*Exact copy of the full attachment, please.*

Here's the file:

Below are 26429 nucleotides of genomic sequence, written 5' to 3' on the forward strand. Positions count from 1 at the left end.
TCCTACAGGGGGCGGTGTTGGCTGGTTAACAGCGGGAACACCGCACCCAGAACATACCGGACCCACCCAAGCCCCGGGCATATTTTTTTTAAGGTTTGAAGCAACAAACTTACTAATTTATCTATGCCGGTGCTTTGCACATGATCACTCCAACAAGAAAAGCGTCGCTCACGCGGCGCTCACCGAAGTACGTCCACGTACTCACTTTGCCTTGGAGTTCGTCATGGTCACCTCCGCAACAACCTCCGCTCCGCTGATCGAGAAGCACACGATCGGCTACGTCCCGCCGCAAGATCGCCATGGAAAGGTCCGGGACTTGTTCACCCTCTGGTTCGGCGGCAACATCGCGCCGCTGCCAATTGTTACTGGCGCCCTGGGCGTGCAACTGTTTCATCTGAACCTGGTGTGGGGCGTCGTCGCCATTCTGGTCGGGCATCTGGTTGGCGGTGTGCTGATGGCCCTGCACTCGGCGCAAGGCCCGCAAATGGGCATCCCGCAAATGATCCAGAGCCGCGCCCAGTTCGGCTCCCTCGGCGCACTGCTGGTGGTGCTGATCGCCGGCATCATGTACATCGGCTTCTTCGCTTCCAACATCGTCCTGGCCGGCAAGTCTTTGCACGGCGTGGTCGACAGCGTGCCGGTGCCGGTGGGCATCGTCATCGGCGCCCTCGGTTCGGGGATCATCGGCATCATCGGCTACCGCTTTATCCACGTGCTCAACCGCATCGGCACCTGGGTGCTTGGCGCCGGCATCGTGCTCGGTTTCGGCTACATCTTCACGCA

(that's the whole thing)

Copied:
Below are 26429 nucleotides of genomic sequence, written 5' to 3' on the forward strand. Positions count from 1 at the left end.
TCCTACAGGGGGCGGTGTTGGCTGGTTAACAGCGGGAACACCGCACCCAGAACATACCGGACCCACCCAAGCCCCGGGCATATTTTTTTTAAGGTTTGAAGCAACAAACTTACTAATTTATCTATGCCGGTGCTTTGCACATGATCACTCCAACAAGAAAAGCGTCGCTCACGCGGCGCTCACCGAAGTACGTCCACGTACTCACTTTGCCTTGGAGTTCGTCATGGTCACCTCCGCAACAACCTCCGCTCCGCTGATCGAGAAGCACACGATCGGCTACGTCCCGCCGCAAGATCGCCATGGAAAGGTCCGGGACTTGTTCACCCTCTGGTTCGGCGGCAACATCGCGCCGCTGCCAATTGTTACTGGCGCCCTGGGCGTGCAACTGTTTCATCTGAACCTGGTGTGGGGCGTCGTCGCCATTCTGGTCGGGCATCTGGTTGGCGGTGTGCTGATGGCCCTGCACTCGGCGCAAGGCCCGCAAATGGGCATCCCGCAAATGATCCAGAGCCGCGCCCAGTTCGGCTCCCTCGGCGCACTGCTGGTGGTGCTGATCGCCGGCATCATGTACATCGGCTTCTTCGCTTCCAACATCGTCCTGGCCGGCAAGTCTTTGCACGGCGTGGTCGACAGCGTGCCGGTGCCGGTGGGCATCGTCATCGGCGCCCTCGGTTCGGGGATCATCGGCATCATCGGCTACCGCTTTATCCACGTGCTCAACCGCATCGGCACCTGGGTGCTTGGCGCCGGCATCGTGCTCGGTTTCGGCTACATCTTCACGCA